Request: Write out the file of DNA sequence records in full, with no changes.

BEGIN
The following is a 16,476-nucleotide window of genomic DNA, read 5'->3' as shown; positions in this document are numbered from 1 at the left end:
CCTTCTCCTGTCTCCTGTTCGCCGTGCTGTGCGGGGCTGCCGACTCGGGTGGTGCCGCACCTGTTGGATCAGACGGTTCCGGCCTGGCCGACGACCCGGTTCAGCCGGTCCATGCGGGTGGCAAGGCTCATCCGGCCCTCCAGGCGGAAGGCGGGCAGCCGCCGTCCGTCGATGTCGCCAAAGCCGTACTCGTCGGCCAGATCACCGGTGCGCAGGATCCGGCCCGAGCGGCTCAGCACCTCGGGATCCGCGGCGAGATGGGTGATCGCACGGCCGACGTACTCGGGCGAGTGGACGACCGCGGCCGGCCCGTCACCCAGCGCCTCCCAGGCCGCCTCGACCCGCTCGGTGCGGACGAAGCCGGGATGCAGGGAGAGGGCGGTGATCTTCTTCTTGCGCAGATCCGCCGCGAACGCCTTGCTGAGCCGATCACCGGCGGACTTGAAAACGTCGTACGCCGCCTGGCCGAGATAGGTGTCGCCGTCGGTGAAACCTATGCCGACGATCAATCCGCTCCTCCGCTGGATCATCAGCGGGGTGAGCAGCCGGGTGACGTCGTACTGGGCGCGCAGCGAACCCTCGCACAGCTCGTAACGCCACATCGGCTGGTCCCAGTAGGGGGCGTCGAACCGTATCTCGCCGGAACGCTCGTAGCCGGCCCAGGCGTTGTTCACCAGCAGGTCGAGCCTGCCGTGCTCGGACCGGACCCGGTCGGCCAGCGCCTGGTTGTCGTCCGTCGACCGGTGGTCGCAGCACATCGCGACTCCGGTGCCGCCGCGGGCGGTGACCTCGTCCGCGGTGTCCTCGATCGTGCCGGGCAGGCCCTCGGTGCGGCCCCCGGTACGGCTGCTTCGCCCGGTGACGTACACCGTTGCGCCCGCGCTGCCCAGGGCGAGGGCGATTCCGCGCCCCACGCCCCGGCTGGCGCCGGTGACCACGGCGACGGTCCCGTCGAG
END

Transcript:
The following is a 16,476-nucleotide window of genomic DNA, read 5'->3' as shown; positions in this document are numbered from 1 at the left end:
CCTTCTCCTGTCTCCTGTTCGCCGTGCTGTGCGGGGCTGCCGACTCGGGTGGTGCCGCACCTGTTGGATCAGACGGTTCCGGCCTGGCCGACGACCCGGTTCAGCCGGTCCATGCGGGTGGCAAGGCTCATCCGGCCCTCCAGGCGGAAGGCGGGCAGCCGCCGTCCGTCGATGTCGCCAAAGCCGTACTCGTCGGCCAGATCACCGGTGCGCAGGATCCGGCCCGAGCGGCTCAGCACCTCGGGATCCGCGGCGAGATGGGTGATCGCACGGCCGACGTACTCGGGCGAGTGGACGACCGCGGCCGGCCCGTCACCCAGCGCCTCCCAGGCCGCCTCGACCCGCTCGGTGCGGACGAAGCCGGGATGCAGGGAGAGGGCGGTGATCTTCTTCTTGCGCAGATCCGCCGCGAACGCCTTGCTGAGCCGATCACCGGCGGACTTGAAAACGTCGTACGCCGCCTGGCCGAGATAGGTGTCGCCGTCGGTGAAACCTATGCCGACGATCAATCCGCTCCTCCGCTGGATCATCAGCGGGGTGAGCAGCCGGGTGACGTCGTACTGGGCGCGCAGCGAACCCTCGCACAGCTCGTAACGCCACATCGGCTGGTCCCAGTAGGGGGCGTCGAACCGTATCTCGCCGGAACGCTCGTAGCCGGCCCAGGCGTTGTTCACCAGCAGGTCGAGCCTGCCGTGCTCGGACCGGACCCGGTCGGCCAGCGCCTGGTTGTCGTCCGTCGACCGGTGGTCGCAGCACATCGCGACTCCGGTGCCGCCGCGGGCGGTGACCTCGTCCGCGGTGTCCTCGATCGTGCCGGGCAGGCCCTCGGTGCGGCCCCCGGTACGGCTGCTTCGCCCGGTGACGTACACCGTTGCGCCCGCGCTGCCCAGGGCGAGGGCGATTCCGCGCCCCACGCCCCGGCTGGCGCCGGTGACCACGGCGACGGTCCCGTCGAG